Is The Gateway Dirt Nationals The Perfect Race To Be On National TV?

Posted by Shannon Bolin on

Last week, DIRTCAR USA published an article asking you, the fan, driver, owner or promoter, if Dirt Track Racings' biggest events should be broadcasted on national TV or on a sister-sports station of the biggest networks in the country. With mixed reviews, most people spoke with the passion that they'd like the promoters, series, tracks, and sponsors of our great form of motorsports to find a way to televise at least one event per-season. 

Now the question is, which races should be on the shortlist to be one of these to get the chance of being seen by millions? At first, we need to look at the biggest events for each of the major divisions and forms of the dirt track game. Late Model's and Sprint Car's more than likely still are at the top of the totem pole. With races like the World 100, Dirt Late Model Dream, Show-Me 100, North/South 100, Dirt Late Model Knoxville Nationals and World Finals, the late model ranks could have a good argument. On the Sprint Car side, the arguably biggest event in Dirt Track Racing, the 410-Knoxville Nationals are at the top of the list. Joining that race, however, are other big occasions, including the National Open, Kings Royal, Iron Man 55 and World Finals.   

Late Models and Sprint Cars are great, but let's take a look at the modified ranks. With multiple $10,000 races, a few events even higher than that, the modifieds are on the rise.  One of the biggest of these is the UMP Fall Nationals at Eldora Speedway. A three-night show, that gives away more than $100,000 in total winnings, this race has grown and grown some more over the past five years. It is expected that Eldora and their sponsors could raise the payout even more in 2018 and 2019. This may be the best bet to get a stand-alone modified race on TV.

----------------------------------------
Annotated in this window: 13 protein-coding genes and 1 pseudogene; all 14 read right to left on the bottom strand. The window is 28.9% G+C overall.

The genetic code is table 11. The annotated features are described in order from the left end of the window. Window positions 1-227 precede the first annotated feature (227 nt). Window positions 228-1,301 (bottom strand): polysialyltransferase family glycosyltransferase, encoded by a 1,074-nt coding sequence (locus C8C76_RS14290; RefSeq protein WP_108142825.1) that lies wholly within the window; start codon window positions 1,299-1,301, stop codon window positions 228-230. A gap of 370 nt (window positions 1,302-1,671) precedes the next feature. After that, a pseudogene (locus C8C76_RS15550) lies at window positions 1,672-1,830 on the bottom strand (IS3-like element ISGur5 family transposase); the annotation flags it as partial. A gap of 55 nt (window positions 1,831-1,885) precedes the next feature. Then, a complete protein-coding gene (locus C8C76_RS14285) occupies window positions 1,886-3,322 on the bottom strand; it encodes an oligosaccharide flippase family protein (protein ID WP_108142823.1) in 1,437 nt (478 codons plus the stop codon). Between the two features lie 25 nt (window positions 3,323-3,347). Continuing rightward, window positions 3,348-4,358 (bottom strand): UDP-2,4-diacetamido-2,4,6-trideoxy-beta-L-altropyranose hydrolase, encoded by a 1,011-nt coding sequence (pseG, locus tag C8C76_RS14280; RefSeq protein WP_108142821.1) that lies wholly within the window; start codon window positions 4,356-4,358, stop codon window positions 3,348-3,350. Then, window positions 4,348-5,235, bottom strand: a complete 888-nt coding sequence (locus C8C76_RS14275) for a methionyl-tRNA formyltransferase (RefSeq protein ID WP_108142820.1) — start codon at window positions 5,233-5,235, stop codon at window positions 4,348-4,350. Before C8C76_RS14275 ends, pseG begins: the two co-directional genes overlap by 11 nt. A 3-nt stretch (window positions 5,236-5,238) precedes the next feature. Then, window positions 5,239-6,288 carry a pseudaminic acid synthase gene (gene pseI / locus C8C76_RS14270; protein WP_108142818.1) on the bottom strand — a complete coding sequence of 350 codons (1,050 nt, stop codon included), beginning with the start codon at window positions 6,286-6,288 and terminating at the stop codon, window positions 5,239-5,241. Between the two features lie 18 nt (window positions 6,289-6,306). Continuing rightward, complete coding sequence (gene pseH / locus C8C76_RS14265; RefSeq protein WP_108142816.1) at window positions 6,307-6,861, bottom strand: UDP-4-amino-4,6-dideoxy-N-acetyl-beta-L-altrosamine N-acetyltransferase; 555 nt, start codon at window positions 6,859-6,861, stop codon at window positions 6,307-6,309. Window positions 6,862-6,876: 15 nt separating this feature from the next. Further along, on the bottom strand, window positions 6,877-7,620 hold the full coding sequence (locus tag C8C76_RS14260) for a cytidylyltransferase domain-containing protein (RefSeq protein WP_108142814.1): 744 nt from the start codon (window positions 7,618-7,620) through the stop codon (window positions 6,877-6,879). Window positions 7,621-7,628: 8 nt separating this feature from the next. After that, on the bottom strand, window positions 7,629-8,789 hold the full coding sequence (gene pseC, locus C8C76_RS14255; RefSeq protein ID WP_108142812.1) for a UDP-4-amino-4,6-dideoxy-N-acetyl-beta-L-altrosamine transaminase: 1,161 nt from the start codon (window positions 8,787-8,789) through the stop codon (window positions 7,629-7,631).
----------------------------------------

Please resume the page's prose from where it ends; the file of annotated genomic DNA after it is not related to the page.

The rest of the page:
The midget and non-wing ranks bring us speed-weeks across the country that could be a bid to get a national TV opportunity. The most popular events of these ranks, however, is the Chili Bowl Nationals, where drivers from all forms of auto racing meet in one spot for an entire week. This occasion is already broadcasted on MAV TV, but only a small number of the United States population has the ability to watch this channel, a move to broadcast or national television would put our racing on the national stage. 

One event, that brings two of these forms together in one spot, has no competition that weekend and is fairly new, is the Gateway Dirt Nationals. This race is new and brings the late model and modified world together on one weekend in the big city of St. Louis, Missouri. Fans fill a football stadium and give our racing a national stage, could this be the perfect race for television to make their way in.

So, which do you pick, which event do you think should be on national television?

*One Dirt Photo

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